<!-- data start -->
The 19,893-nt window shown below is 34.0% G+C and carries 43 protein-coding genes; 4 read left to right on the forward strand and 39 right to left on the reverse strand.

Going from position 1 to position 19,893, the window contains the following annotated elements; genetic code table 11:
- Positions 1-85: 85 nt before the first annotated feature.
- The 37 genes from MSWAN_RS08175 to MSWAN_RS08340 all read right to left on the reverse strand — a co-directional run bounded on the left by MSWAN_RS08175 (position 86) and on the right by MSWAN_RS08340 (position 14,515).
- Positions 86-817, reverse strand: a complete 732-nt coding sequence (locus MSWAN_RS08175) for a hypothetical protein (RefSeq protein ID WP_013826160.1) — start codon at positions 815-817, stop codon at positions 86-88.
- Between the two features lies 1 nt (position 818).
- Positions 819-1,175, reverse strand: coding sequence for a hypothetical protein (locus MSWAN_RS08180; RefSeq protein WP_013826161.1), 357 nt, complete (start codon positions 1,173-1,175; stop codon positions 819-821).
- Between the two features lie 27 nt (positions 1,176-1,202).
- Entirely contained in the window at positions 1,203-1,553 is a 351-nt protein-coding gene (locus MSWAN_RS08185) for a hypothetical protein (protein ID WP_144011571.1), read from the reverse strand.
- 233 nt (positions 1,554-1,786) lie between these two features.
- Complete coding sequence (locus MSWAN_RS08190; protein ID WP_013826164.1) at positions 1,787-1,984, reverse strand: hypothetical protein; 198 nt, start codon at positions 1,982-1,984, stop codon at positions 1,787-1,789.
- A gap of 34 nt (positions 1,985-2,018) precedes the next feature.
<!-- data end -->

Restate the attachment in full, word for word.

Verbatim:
The 19,893-nt window shown below is 34.0% G+C and carries 43 protein-coding genes; 4 read left to right on the forward strand and 39 right to left on the reverse strand.

Going from position 1 to position 19,893, the window contains the following annotated elements; genetic code table 11:
- Positions 1-85: 85 nt before the first annotated feature.
- The 37 genes from MSWAN_RS08175 to MSWAN_RS08340 all read right to left on the reverse strand — a co-directional run bounded on the left by MSWAN_RS08175 (position 86) and on the right by MSWAN_RS08340 (position 14,515).
- Positions 86-817, reverse strand: a complete 732-nt coding sequence (locus MSWAN_RS08175) for a hypothetical protein (RefSeq protein ID WP_013826160.1) — start codon at positions 815-817, stop codon at positions 86-88.
- Between the two features lies 1 nt (position 818).
- Positions 819-1,175, reverse strand: coding sequence for a hypothetical protein (locus MSWAN_RS08180; RefSeq protein WP_013826161.1), 357 nt, complete (start codon positions 1,173-1,175; stop codon positions 819-821).
- Between the two features lie 27 nt (positions 1,176-1,202).
- Entirely contained in the window at positions 1,203-1,553 is a 351-nt protein-coding gene (locus MSWAN_RS08185) for a hypothetical protein (protein ID WP_144011571.1), read from the reverse strand.
- 233 nt (positions 1,554-1,786) lie between these two features.
- Complete coding sequence (locus MSWAN_RS08190; protein ID WP_013826164.1) at positions 1,787-1,984, reverse strand: hypothetical protein; 198 nt, start codon at positions 1,982-1,984, stop codon at positions 1,787-1,789.
- A gap of 34 nt (positions 1,985-2,018) precedes the next feature.